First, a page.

In 2011 the government agreed to a deal whereby some two million hectares (5 million acres) of land stolen (through fraud, intimidation or outright theft) over the last two decades would be returned, along with buildings and other property, to some 430,000 families. But many of those who stole the land were willing to use lots of lawyers and hired guns to avoid giving back what they took by force (or bought from those who did). This plan got a lot of land claimants killed out in the still lawless rural areas. The delays in the restitution program are becoming a growing problem and the government is under increasing pressure to do something about it.

Nothing has changed next door in Venezuela except that the economic situation is getting worse. Thus it now coast 150 Bolivars (the local currency) to buy a dollar on the black market. That more than three times what the government allows and this is forcing the government to legalize the currency black market. The local currency is becoming worthless and more Venezuelans risk jail by using foreign (preferably American) currency. What is really killing the socialist government, aside from their own inability to manage the economy, is the continuing decline in the price of oil. The government is still dominated by socialist true-believers who are willing to risk an armed uprising in pursuit of their efforts to make their economic theories work. Outsiders are blamed for all the economic problems but a growing number of government supporters know otherwise and are switching to the opposition. This is not going to end well.

November 27, 2014: FARC delayed the release of the recently captured army general from the 29th to the 30th. FARC also demanded that the army halt operations in the northwest so arrangements can be made with the Red Cross to free the general. But the army has basically received permission to try and free the general themselves unless FARC releases the general first. FARC does not like this but popular opinion is against them so all they can do is churn out more demands via press release while scrambling to free the general in as dignified manner as possible before the angry army forces do it. Technically the army had agreed to reduce operations in the northwest to facilitate the release of the general but in practice the army is energetically searching for the general and killing or capturing any FARC men they encounter while doing that.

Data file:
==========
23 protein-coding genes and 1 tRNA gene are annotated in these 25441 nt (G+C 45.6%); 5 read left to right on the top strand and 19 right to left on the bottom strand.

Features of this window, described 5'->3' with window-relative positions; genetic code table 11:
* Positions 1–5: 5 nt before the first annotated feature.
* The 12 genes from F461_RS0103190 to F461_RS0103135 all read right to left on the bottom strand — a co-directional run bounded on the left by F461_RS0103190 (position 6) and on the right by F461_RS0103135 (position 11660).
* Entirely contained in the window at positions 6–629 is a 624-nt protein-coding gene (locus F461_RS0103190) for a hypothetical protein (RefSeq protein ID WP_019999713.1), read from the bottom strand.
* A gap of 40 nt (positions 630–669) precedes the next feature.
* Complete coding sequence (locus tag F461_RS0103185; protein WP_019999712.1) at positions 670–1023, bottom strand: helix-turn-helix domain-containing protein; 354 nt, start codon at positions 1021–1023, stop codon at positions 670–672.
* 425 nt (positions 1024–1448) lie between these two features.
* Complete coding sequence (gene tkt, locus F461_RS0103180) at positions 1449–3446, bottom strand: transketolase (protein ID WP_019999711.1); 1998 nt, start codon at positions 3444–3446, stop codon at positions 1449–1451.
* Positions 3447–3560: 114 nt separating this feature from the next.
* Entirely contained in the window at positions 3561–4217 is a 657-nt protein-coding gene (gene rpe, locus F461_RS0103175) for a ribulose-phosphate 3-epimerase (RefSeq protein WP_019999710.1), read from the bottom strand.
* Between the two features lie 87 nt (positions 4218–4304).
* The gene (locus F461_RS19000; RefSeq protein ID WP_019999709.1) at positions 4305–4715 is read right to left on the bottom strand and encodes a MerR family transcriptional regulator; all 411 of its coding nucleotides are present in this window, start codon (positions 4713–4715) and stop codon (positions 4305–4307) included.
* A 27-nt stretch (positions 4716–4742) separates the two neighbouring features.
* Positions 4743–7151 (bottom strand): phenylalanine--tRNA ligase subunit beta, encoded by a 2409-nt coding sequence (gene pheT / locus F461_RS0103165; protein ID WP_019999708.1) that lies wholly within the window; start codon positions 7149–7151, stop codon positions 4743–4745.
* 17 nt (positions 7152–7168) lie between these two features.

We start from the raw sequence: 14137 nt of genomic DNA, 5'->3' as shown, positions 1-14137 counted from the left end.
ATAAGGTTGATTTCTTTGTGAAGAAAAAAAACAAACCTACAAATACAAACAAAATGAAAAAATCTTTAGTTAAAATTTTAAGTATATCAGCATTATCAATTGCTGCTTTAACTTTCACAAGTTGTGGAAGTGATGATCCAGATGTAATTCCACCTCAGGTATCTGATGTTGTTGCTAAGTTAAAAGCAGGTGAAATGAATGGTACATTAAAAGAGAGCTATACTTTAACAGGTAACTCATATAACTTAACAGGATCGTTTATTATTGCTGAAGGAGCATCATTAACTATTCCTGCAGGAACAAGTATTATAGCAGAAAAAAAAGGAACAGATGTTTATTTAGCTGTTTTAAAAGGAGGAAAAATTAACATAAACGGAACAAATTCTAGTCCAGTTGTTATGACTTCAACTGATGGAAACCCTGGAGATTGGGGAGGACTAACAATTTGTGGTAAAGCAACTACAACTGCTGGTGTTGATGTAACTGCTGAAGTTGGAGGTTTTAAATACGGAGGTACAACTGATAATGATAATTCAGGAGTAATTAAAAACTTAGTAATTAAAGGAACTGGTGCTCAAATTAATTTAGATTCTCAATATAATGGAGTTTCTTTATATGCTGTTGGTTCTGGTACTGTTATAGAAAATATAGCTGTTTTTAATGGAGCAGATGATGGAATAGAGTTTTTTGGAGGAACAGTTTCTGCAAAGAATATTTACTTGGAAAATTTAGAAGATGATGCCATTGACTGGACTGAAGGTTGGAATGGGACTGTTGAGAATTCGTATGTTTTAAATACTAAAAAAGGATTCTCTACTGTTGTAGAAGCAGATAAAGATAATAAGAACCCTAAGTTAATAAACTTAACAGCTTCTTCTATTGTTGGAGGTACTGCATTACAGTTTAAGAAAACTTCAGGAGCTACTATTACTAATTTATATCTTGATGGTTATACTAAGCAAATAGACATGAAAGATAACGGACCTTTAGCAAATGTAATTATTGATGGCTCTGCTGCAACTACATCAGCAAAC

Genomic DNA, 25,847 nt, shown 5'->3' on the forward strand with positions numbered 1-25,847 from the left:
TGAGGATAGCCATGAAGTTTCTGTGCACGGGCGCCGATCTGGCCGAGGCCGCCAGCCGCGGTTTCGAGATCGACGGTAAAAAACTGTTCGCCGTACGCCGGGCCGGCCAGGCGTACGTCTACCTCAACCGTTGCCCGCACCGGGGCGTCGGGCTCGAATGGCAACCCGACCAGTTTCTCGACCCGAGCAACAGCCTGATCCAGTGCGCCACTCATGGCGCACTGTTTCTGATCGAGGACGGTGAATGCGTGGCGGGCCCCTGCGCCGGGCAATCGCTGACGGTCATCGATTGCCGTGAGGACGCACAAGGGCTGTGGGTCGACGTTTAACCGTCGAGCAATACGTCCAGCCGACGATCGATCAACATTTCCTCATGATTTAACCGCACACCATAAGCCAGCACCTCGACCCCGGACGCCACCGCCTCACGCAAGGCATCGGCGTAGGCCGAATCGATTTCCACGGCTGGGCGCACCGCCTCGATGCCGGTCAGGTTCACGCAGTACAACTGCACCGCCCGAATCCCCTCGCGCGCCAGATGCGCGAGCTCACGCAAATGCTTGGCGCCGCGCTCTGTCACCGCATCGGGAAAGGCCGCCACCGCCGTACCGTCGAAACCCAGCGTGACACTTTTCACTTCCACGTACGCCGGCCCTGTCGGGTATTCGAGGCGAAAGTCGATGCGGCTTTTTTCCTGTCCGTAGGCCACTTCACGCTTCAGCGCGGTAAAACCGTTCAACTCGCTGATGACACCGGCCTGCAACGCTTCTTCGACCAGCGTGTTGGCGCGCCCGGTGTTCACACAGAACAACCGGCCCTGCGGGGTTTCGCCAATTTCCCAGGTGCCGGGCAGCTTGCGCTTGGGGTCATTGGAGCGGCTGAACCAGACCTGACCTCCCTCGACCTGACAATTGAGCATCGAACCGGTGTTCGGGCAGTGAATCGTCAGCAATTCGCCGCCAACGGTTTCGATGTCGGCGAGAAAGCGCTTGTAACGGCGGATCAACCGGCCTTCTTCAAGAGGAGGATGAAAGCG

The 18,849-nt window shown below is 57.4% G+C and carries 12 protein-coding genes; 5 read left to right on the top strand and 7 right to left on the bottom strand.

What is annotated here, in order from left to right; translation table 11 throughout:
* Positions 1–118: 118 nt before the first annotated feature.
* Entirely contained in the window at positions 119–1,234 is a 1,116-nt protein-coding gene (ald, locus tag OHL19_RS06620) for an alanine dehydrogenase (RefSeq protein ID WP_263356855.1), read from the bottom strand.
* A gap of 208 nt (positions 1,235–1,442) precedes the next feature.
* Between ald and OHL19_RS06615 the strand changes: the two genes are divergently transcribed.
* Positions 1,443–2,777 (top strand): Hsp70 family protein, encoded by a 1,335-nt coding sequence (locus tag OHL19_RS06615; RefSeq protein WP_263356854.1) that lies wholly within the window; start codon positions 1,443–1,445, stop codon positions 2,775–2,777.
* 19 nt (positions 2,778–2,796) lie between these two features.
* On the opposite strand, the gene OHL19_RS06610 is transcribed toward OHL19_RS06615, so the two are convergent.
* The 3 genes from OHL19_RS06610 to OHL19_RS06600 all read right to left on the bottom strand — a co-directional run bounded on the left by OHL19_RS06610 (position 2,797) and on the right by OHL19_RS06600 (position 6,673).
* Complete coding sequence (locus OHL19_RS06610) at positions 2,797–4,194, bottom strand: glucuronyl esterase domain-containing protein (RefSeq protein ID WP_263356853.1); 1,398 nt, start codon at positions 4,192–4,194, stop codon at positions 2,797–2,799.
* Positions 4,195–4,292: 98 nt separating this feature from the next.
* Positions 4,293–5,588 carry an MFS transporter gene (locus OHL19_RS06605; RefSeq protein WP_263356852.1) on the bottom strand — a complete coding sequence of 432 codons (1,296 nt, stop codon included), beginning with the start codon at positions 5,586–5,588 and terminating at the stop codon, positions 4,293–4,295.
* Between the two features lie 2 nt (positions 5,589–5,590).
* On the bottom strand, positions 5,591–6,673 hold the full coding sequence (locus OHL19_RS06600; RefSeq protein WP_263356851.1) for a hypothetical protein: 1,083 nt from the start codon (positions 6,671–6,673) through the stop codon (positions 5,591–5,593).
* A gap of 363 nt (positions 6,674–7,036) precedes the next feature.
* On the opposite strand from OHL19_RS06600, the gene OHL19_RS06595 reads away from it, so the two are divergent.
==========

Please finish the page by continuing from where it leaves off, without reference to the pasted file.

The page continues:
November 25, 2014: FARC released two soldiers they had captured (on the 9th) as part of its effort to reduce the army pressure on FARC in the northwest.

November 22, 2014: Off the Pacific coast (Gorgona island) FARC attacked a police base killing one policeman and wounding four others.

November 21, 2014: FARC agreed to release the general they captured on the 16th and do it by the 29th.

November 18, 2014: FARC admitted that their forces had captured an army general in the northwest and asked the government to reconsider the suspension of peace talks. The government refused and demanded the release of the general or else things would get a lot worse for FARC.

November 17, 2014: The government has suspended the peace talks with FARC until the kidnapped general and his two aides were set free.

November 16, 2014: In the northwest (Choco) FARC captured the army general commanding forces in the area, along with two soldiers. The general was on his way to inspect a civilian aid project. The government immediately demanded that FARC release the three captives or the peace talks would be suspended until the army could find and release the general by force. This is the highest ranking officer ever captured by FARC. 

November 5, 2014:  In the southwest FARC men killed two members of an Indian tribe who protested the handing out of propaganda leaflets. The tribe responded by hunting down, capturing and punishing the seven FARC men responsible. At least 40 Indians have been killed in this area in the last year and increasingly the tribes are fighting back.